• Article 3 (2) of the CP prescribes the use of a “full range of available and reliable data sources” as listed. As mentioned before (see our response to Q1), we believe that the consideration of all possible data sources in the calculation of the AVAs might be in some cases overly burdensome with low added value. It should be noted that not all participants will have access to the same data sources by virtue of their level of participation in a given market. We believe a reduced and well selected range of data sources might be sufficient in certain cases. By adjusting the requirements on the data sources to be used, the monitoring process required by Article 20 might also be less demanding for the institutions using the core approach.
• Article 19 (3) states that institutions shall report documented valuation methodologies to its board at least annually. A reporting on the operational effectiveness and impacts could be relevant, whereas the reporting requirement to the board on valuation methodologies could focus on products and/or activities with the most significant or most volatile AVAs.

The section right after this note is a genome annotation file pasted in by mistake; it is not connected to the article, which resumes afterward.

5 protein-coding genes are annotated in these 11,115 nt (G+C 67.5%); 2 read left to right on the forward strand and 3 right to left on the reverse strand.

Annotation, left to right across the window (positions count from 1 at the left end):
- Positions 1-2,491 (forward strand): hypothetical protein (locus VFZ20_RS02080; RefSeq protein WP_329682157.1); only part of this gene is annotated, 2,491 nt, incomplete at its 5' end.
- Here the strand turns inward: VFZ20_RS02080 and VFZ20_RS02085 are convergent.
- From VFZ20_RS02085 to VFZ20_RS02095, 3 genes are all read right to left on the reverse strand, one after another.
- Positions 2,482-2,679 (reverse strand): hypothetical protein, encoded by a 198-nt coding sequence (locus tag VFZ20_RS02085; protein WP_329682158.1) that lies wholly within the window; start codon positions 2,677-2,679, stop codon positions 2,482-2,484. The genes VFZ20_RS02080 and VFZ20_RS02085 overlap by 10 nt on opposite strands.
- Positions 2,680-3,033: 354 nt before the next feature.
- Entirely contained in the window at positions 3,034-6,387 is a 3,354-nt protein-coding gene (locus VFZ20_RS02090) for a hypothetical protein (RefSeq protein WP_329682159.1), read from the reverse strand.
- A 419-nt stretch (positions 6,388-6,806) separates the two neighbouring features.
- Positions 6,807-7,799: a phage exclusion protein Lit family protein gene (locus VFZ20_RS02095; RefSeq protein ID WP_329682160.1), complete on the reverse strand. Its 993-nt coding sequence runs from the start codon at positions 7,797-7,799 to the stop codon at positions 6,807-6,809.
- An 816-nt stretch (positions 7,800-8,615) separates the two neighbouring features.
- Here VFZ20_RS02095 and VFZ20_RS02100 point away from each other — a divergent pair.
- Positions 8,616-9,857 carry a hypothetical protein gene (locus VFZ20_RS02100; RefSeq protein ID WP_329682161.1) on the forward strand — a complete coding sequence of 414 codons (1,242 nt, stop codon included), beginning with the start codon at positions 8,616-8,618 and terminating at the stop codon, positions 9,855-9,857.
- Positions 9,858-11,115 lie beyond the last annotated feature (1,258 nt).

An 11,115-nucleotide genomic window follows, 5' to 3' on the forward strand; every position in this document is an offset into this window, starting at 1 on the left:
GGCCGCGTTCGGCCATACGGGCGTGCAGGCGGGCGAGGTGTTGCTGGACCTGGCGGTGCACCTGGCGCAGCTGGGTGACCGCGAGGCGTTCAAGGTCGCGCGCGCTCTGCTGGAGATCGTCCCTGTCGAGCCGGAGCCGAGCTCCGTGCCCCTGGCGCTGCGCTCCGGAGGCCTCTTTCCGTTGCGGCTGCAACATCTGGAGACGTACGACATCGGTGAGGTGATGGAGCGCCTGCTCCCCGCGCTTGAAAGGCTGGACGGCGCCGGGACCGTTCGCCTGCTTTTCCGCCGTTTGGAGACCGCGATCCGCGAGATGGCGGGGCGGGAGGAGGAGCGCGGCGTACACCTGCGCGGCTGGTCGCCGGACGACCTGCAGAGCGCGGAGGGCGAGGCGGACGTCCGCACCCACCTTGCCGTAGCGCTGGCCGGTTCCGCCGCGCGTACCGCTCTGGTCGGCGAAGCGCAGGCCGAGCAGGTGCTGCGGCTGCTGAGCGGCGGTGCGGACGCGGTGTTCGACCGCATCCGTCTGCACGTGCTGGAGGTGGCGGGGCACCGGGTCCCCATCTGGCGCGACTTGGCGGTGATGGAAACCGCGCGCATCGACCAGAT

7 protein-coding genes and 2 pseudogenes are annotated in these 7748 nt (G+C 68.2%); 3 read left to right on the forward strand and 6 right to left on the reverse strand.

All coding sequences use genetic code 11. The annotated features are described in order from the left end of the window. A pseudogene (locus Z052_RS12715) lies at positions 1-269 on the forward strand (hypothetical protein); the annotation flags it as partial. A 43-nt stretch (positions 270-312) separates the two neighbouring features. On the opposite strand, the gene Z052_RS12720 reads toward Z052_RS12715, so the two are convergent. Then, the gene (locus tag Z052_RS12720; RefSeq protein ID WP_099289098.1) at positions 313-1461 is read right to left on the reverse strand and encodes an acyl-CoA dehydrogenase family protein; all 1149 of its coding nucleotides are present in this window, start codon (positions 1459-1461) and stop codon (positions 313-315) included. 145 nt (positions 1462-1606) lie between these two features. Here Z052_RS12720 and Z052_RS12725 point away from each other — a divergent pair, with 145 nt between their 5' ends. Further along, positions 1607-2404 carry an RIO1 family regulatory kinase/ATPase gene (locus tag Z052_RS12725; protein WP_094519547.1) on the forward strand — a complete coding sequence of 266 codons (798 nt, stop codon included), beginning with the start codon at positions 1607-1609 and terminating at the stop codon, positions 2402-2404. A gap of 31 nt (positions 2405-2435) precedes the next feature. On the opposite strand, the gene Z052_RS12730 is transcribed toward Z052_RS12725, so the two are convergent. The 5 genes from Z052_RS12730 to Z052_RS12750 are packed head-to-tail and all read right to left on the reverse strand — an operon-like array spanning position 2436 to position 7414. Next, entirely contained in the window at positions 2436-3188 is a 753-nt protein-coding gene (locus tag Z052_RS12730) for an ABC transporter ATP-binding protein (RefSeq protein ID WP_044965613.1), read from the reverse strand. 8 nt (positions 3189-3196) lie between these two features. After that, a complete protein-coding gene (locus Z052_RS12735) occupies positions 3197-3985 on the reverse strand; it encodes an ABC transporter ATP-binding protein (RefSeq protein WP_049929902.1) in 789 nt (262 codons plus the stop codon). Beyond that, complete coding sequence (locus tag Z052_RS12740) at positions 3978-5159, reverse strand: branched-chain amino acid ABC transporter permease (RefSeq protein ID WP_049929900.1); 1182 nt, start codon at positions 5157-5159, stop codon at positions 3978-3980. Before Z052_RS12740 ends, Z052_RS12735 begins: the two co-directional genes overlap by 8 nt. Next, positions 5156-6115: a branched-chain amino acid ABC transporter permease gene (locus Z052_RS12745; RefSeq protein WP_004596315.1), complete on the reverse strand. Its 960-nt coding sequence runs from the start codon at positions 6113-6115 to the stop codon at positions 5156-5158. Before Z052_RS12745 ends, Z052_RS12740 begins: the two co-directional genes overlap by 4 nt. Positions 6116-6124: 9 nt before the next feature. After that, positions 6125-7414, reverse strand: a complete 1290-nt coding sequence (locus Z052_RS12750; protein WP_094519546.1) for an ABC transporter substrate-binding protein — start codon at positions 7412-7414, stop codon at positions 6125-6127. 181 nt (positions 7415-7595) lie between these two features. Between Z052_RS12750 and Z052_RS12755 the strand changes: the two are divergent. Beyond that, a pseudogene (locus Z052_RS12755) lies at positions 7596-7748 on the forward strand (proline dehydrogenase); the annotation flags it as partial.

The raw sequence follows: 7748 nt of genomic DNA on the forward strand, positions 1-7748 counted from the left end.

• Though we agree in general that a backtesting of prudent valuation would increase its reliability, the detailed requirements laid out in Article 20 (3) may practically prevent the application of a reduced set of valuation inputs.
• With the exception of banks having a robust and comprehensive IPV process already in place, we doubt that “many required systems and processes are in place” or “require only very few additional resources” captures the European picture accurately.
• Especially for small and medium sized banks the pricing process itself is often already set-up independently from front office and largely in an automated fashion. Hence, the IPV process in these banks is far from supporting prudent valuation and would require substantial modifications and enhancements to accommodate for the requirements of the CP. In this regard the implementation costs for the core approach would be substantial for less sophisticated banks.